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MetLife Launches Online Life Insurance Calculator

Web-based calculator breaks down the amount of life insurance an individual will need to provide survivors on a monthly basis. The carrier hopes the tools will help agents boost life insurance sales.

To help boost life insurance sales, New York-based MetLife (total assets of $481.2 billion) has developed the online Guaranteed Survivor Income Benefit (GSIB) calculator along with a life insurance rider for its individual universal life product.

The Web-based calculator breaks down the amount of life insurance an individual will need to provide for his or her family on a monthly basis—calculating life insurance out like a monthly paycheck—instead of basing the lump sum on uncertainties such as interest rates, the way it has been traditionally calculated. The calculator reinforces the universal life product's GSIB rider, a provision in the contract that ensures the life insurance will be distributed monthly to the survivor instead of the traditional way of receiving the benefit all at once.

"Historically life insurance has been sold through lump sums," explains Damon Bates, assistant vice president of life product marketing. "We were developing our current generation of universal life products and decided to develop GSIB to enable us to really change the way life insurance is sold and use the rider to facilitate the purchase."

MetLife started developing the GSIB in 2004 after Metlife's research discovered that the average American is underinsured. According to Bates, given the way traditional lump-sum life insurance was sold, a consumers typically only purchased two-and-a-half times their salary in life insurance. Consequently, survivors would often outlive the income left by the insured. "Research showed that people don't understand how much life insurance they should own or how to figure it out, and that people are afraid to make the wrong decision about life insurance," says Bates.

In August of 2004 Bates' staff figured out that with the age and gender of the beneficiary, as well as the desired monthly income the consumer wanted to leave behind for their family, they could calculate the total amount of life insurance they should leave behind—making insurance needs easier for consumers to understand. "We wanted to develop a tool to make it easier for clients to understand how much life insurance they need to protect their families in the long term," explains Bates.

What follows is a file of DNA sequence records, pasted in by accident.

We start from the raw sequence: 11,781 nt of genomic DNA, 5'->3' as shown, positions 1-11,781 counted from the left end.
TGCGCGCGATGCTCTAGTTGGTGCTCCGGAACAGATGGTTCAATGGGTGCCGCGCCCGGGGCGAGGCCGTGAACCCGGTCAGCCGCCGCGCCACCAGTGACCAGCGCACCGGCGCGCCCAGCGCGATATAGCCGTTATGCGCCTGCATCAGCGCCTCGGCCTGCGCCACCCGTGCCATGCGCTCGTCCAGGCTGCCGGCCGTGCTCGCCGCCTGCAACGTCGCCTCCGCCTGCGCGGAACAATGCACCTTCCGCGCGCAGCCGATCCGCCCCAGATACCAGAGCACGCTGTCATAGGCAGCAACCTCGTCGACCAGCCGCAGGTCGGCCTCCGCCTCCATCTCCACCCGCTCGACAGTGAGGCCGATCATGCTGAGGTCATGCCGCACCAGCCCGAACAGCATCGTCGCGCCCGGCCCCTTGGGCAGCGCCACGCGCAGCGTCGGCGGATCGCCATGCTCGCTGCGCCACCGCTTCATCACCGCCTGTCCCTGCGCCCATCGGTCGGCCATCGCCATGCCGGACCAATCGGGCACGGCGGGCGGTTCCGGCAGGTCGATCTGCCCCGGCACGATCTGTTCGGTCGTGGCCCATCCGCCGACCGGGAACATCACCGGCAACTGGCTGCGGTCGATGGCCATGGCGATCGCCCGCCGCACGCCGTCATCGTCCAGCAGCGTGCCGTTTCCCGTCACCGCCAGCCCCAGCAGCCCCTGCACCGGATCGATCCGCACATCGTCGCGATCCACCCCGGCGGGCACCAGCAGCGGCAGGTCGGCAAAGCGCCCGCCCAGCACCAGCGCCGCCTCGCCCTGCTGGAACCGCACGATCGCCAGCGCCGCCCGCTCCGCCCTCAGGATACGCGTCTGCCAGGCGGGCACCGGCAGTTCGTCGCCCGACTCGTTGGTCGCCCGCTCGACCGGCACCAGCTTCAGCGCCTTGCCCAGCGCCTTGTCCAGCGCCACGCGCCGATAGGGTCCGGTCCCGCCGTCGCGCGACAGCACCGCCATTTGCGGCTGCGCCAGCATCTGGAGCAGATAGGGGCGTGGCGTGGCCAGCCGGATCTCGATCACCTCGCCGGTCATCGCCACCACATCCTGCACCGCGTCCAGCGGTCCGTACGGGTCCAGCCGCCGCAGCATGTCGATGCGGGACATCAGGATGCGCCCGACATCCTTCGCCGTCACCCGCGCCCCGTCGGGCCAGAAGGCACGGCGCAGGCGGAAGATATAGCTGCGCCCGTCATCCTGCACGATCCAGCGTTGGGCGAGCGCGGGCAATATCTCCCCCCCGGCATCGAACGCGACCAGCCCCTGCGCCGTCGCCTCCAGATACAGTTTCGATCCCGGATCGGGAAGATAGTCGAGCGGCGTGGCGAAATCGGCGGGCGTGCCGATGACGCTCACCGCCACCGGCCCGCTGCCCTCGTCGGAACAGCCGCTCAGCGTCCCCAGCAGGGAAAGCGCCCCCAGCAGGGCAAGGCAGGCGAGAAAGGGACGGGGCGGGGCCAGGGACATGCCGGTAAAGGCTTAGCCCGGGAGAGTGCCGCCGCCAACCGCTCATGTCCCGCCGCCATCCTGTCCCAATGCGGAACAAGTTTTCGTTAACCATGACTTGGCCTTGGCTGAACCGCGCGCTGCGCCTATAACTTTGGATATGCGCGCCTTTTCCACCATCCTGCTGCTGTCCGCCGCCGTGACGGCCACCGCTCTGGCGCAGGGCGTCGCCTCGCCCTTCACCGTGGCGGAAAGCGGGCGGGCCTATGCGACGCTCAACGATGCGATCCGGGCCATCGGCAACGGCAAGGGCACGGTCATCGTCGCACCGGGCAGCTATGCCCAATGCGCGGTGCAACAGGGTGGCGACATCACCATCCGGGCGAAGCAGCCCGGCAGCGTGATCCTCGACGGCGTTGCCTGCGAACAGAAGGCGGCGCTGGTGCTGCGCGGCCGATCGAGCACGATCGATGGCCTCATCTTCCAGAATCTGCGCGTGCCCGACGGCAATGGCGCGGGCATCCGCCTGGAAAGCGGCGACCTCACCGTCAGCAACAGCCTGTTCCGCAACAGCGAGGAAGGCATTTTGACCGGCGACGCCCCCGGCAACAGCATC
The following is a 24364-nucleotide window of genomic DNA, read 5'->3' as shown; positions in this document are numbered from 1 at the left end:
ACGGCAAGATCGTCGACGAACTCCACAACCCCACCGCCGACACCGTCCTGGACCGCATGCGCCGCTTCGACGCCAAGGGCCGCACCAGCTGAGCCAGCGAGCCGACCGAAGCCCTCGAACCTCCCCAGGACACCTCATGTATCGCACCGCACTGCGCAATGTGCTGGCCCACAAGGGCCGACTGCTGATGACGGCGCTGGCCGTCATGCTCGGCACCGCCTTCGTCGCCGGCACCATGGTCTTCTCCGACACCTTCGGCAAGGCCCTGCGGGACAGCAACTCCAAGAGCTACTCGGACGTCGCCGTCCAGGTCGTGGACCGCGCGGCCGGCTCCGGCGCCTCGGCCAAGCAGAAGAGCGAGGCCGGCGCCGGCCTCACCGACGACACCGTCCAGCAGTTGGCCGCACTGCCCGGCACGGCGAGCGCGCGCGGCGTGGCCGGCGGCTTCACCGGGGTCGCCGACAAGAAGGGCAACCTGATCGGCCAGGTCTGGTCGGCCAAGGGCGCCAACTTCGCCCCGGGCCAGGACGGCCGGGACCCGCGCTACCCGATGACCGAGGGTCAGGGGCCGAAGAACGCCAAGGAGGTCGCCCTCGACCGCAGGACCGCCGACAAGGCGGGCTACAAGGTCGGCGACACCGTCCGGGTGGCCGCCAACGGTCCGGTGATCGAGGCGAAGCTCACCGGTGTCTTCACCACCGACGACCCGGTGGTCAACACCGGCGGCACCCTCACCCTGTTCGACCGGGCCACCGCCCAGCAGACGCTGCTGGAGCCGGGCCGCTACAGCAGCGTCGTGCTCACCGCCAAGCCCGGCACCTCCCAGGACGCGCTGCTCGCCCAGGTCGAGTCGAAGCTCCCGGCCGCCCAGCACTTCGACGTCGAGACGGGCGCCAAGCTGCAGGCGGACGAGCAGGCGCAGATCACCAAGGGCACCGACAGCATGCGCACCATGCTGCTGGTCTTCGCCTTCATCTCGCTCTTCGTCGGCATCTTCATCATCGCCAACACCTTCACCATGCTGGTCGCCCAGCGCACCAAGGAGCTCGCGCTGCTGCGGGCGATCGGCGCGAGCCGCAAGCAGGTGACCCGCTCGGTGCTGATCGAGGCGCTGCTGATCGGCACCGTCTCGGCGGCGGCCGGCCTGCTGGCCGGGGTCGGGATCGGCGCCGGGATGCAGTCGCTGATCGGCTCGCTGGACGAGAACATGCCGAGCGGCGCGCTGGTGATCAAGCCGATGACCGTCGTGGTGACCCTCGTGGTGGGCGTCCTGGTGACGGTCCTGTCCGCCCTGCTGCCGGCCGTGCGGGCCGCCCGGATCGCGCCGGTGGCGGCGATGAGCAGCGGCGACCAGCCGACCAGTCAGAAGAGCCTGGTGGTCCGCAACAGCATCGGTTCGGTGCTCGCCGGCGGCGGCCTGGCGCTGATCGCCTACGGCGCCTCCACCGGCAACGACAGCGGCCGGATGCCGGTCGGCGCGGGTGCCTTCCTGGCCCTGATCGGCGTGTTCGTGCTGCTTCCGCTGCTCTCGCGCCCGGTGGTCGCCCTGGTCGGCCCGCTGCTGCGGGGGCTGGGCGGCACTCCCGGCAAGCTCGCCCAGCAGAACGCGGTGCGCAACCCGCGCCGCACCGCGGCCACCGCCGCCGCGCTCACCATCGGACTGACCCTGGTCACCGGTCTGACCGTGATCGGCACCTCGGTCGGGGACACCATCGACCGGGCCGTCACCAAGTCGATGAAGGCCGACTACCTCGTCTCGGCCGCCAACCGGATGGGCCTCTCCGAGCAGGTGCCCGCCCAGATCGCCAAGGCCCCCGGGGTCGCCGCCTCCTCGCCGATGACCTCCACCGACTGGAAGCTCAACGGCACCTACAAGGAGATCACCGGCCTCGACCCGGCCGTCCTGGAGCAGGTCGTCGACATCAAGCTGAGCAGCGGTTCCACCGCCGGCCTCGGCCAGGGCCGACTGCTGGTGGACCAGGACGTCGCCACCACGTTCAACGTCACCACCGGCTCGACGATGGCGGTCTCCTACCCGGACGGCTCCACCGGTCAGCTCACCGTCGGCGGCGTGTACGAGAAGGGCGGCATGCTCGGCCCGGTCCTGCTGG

Later that year MetLife decided to build a tool to take the rider to the Web to help representatives to sell the universal life product. MetLife worked with NaviSys' (Edison, N.J.) Front Office illustration system to customize the carrier's own illustration system, called MetWins, and used the methodology to help representatives explain the rider to customers. Then MetLife's illustration team and Web developers incorporated that tactic to design the online calculator.

MetLife went live with the product at the beginning of 2005 and the calculator was released on the Web at in February. Within the first month the site has received 4,000 clicks. So far, agents like the product because it is easy to understand and, therefore, easier to sell, explains Bates. "Our average face amounts for term life insurance have increased largely do to our focus on human life value," Bates affirms. "We expect GSIB to help drive similar results on our permanent products. So far this has been the second most frequently utilized rider on our permanent UL contract."

Because the GSIB calculator is convenient for the agents to use, it also allows the agent more time to cross sell MetLife's other products. "It helps facilitate the cross sell on other products such as disability because it frees up time in the sales process to discuss other products the client may need," says Bates.

MetLife has applied for a patent on the GSIB product and eventually intends to incorporate the rider into all of its individual life products.

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